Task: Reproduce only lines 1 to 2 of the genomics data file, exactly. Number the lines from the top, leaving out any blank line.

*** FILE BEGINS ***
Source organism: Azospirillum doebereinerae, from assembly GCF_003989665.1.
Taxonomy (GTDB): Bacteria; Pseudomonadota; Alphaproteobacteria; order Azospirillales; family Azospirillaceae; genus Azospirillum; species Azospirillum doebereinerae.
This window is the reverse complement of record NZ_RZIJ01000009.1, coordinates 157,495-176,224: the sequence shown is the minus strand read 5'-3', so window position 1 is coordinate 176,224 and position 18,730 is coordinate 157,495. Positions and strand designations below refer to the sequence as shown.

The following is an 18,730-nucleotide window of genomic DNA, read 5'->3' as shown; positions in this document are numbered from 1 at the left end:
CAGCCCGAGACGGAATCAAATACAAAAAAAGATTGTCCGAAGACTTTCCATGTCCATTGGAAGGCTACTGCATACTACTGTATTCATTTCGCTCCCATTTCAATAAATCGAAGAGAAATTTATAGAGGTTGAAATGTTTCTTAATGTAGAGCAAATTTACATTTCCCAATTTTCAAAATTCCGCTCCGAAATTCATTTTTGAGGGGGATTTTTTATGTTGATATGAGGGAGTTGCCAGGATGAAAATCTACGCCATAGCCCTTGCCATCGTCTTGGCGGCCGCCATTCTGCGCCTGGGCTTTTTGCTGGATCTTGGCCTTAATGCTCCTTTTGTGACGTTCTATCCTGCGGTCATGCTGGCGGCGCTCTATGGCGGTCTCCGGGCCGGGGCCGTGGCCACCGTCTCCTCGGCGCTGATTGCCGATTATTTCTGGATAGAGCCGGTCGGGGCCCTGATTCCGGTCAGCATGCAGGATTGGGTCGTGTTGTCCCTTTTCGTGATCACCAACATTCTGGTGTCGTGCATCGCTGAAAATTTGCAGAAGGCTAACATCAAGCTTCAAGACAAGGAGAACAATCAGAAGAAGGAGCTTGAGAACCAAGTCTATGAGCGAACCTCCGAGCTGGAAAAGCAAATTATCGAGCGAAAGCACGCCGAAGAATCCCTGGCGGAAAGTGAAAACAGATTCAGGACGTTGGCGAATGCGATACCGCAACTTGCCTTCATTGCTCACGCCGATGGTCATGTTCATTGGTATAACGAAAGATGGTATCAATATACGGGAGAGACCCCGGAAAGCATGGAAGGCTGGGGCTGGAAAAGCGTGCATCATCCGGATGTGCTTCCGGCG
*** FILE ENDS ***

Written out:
Source organism: Azospirillum doebereinerae, from assembly GCF_003989665.1.
Taxonomy (GTDB): Bacteria; Pseudomonadota; Alphaproteobacteria; order Azospirillales; family Azospirillaceae; genus Azospirillum; species Azospirillum doebereinerae.